Voice over Internet Protocol (VoIP) is a popular way to save money on your telephone bill, without having to forego top-quality sound and service.
The main benefit of VoIP is that it is typically much cheaper than a traditional landline, and you pay a flat fee per month regardless of how much you use the phone. The best residential VoIP providers will lower your costs by as much as 70 percent compared to traditional phone lines. The savings are largely due to the fact that with a residential VoIP, you don't need a subscription with your local landline provider.
Many companies also provide either cheap or free long distance calls and competitive rates on international calls.
If you run your VoIP system solely through your laptop and/or mobile devices, you could get by without having a home telephone at all. And since most VoIP providers allow their service to be used on a mobile device, you can stay reachable almost anywhere, and also save money on your cellular plan as well.
What are the prices? That depends on the company you chose and the package of features, minutes, and/or international minutes you’d like to include with your plan. With Grasshopper, plans range in price from $29/month to $49/month, and on RingCentral, the plans start at $19.99/month for the essentials plan, up to $49.99/month for the “ultimate” plan. The main difference between the plans involves the number of minutes and the number of people who can take part in a conversation.
Other companies—like 8x8—charge significantly more if you would like to add certain integrations or features. On 8x8, the Virtual Office X2 plan costs $25 per month per user, while the most expensive plan—Virtual Office X8—costs $55 per month per user. In addition to more storage, more countries covered by unlimited calling, and conferencing participants, the X8 plan also comes with Salesforce analytics, contact center reporting and analytics, and more.
What is Residential VoIP?
Like business VoIP, residential VoIP lets you make phone calls via a broadband connection for all of your home phone calls, allowing you to say farewell to the traditional landline. The VoIP converts your voice into data which is sent onto the internet and repackaged as high-quality audio.
This allows you to get high quality telecommunications service without paying as much in monthly fees as you would with a landline.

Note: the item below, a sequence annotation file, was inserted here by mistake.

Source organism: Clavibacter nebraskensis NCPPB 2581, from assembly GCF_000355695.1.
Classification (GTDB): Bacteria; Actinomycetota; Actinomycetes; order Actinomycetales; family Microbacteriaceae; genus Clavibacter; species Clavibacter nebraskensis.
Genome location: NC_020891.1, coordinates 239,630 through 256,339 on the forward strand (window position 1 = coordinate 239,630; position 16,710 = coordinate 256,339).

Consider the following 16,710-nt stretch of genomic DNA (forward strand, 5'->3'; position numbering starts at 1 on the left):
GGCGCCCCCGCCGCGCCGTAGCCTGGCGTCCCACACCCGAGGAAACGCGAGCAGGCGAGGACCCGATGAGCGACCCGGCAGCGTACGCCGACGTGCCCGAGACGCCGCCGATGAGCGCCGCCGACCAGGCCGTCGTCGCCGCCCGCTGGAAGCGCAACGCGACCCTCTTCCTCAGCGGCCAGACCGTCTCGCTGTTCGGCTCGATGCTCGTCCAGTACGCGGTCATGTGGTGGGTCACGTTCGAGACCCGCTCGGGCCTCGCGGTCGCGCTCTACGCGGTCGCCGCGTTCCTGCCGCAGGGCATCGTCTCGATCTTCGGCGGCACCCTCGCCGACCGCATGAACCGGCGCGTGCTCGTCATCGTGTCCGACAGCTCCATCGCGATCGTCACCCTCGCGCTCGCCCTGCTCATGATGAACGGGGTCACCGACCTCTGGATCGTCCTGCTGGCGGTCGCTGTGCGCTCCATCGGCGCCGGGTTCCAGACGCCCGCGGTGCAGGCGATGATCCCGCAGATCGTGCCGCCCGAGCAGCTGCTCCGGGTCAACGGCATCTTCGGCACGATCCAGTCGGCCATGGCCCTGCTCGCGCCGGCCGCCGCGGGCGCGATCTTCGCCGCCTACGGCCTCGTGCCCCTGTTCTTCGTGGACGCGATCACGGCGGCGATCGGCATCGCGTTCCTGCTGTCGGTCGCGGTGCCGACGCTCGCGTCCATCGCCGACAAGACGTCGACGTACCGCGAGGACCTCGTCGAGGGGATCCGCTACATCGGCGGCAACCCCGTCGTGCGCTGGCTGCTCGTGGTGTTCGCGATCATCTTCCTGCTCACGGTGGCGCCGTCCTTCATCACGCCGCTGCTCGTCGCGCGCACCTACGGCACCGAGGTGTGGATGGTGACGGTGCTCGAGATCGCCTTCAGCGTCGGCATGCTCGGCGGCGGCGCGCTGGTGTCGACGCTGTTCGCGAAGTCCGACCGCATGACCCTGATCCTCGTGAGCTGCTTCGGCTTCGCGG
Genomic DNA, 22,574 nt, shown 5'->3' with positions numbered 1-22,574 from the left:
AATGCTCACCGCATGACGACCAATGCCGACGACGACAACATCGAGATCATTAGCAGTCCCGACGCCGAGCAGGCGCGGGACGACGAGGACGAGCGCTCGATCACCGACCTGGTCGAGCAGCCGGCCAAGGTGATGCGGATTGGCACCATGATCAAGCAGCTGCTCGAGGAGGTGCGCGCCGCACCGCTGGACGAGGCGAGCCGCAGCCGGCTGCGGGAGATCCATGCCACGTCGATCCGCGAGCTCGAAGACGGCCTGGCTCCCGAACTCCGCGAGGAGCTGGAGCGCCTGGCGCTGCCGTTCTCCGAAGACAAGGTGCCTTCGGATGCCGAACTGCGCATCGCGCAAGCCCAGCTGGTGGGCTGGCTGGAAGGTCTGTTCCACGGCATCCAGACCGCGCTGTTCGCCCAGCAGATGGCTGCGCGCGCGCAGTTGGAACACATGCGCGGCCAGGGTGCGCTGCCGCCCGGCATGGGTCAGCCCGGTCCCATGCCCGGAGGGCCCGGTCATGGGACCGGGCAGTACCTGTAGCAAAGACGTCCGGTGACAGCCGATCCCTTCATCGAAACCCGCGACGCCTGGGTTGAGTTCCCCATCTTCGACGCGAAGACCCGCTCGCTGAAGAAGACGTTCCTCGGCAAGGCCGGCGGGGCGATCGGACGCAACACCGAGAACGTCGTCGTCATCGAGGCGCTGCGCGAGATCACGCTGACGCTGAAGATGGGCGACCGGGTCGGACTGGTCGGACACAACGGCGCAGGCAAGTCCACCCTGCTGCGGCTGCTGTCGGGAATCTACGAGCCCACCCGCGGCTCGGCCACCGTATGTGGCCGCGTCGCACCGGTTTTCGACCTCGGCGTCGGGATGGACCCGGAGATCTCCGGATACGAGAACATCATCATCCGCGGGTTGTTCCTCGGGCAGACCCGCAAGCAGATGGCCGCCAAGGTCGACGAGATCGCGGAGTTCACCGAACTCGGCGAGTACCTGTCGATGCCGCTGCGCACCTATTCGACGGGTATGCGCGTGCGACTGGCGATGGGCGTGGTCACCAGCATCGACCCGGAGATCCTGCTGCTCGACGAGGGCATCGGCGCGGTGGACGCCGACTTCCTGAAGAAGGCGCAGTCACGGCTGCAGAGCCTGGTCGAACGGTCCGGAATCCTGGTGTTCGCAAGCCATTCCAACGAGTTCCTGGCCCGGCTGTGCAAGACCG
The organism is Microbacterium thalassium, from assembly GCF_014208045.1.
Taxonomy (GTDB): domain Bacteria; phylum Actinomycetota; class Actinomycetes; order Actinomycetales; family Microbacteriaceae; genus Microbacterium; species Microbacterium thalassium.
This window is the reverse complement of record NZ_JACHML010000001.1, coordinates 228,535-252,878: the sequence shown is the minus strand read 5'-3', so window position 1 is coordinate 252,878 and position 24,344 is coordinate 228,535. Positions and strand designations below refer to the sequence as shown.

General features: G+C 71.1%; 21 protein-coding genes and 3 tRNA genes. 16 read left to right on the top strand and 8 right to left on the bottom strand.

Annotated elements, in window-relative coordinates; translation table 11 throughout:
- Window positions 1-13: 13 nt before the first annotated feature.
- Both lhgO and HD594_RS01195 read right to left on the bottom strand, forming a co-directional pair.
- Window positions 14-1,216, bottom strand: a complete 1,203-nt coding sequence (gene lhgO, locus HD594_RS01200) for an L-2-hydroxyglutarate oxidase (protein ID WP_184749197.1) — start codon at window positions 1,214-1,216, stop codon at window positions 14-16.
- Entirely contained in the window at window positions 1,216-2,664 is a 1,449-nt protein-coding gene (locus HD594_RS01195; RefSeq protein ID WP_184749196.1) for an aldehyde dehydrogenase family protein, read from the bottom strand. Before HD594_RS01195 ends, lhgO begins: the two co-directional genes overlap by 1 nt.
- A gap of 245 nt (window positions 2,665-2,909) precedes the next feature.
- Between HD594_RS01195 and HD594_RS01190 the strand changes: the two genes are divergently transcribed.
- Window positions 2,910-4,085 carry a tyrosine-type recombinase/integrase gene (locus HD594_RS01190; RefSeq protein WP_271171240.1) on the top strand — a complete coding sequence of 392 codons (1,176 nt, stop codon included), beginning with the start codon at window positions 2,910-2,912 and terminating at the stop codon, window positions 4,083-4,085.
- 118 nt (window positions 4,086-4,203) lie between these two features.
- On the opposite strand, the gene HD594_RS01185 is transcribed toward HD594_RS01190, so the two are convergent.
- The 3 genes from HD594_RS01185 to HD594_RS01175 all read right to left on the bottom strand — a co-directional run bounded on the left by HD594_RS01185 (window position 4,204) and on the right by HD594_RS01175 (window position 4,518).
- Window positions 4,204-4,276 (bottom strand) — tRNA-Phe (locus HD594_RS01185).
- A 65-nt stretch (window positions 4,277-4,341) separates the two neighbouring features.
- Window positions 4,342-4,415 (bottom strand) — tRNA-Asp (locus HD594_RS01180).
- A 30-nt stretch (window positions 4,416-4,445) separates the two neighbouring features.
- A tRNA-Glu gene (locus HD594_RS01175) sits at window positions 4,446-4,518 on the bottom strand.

Many residential VoIP providers will also allow you to use your current telephone to make and receive calls, so you can limit the amount of equipment you need. If not, you will need to check that your phone can accommodate a VoIP line. You will need a high-speed broadband connection which can handle you calls and help you maintain call quality.
No Extra Cords and No Extra Cost
Your traditional phone providers will often give you a lot of cords and what not to set up a phone line. That becomes a fire hazard. This is one of the reasons a lot of business owners have made the switch to VoIP. For homeowners, however, you have the added benefit of mobility. You can take it anywhere you go. If you're a home office business owner, you can take it with you when traveling.
A traditional phone line cannot compare to the wealth of features offered by most residential VoIP providers.
While regular phone companies come with limited options and charge extra for basic features, even the most pedestrian VoIP companies include dozens of standard features in even their introductory plans.
These include features like voicemail to email (and/or fax to email) which will automatically take your voicemail messages and send them as audio files to your email, making you much less likely to miss important messages. Many companies can also provide you with voicemail transcription to text, which will automatically convert the messages to text in an email, saving you even more time.
Like the rest of us, you probably don't like to get hassled with unwanted phone calls when you’re at home. You can also implement “enhanced call forwarding” to reroute and block the numbers that you specify, without the caller having any idea. You also can set up your phone to block international and directory assistance calls, so they don’t bother you at home.
VoIP companies can supply you with a toll-free number or a virtual number which allows people to call you for free, and a dedicated fax line which will allow you to send faxes without worrying about tying up the phone line.
You can also set up your VoIP account to integrate with programs like Microsoft Office, Google, Box, and Salesforce, which can help you stay organized if you’re running a small business out of your homes.
Now, business VoIP companies supply a number of features that you probably don’t need for your home VoIP system - such as the ability to video conference with dozens of people at the same time.
Nonetheless, for residential users the list of available features is quite impressive, and makes VoIP that much more appealing than the old landline you’ve been using.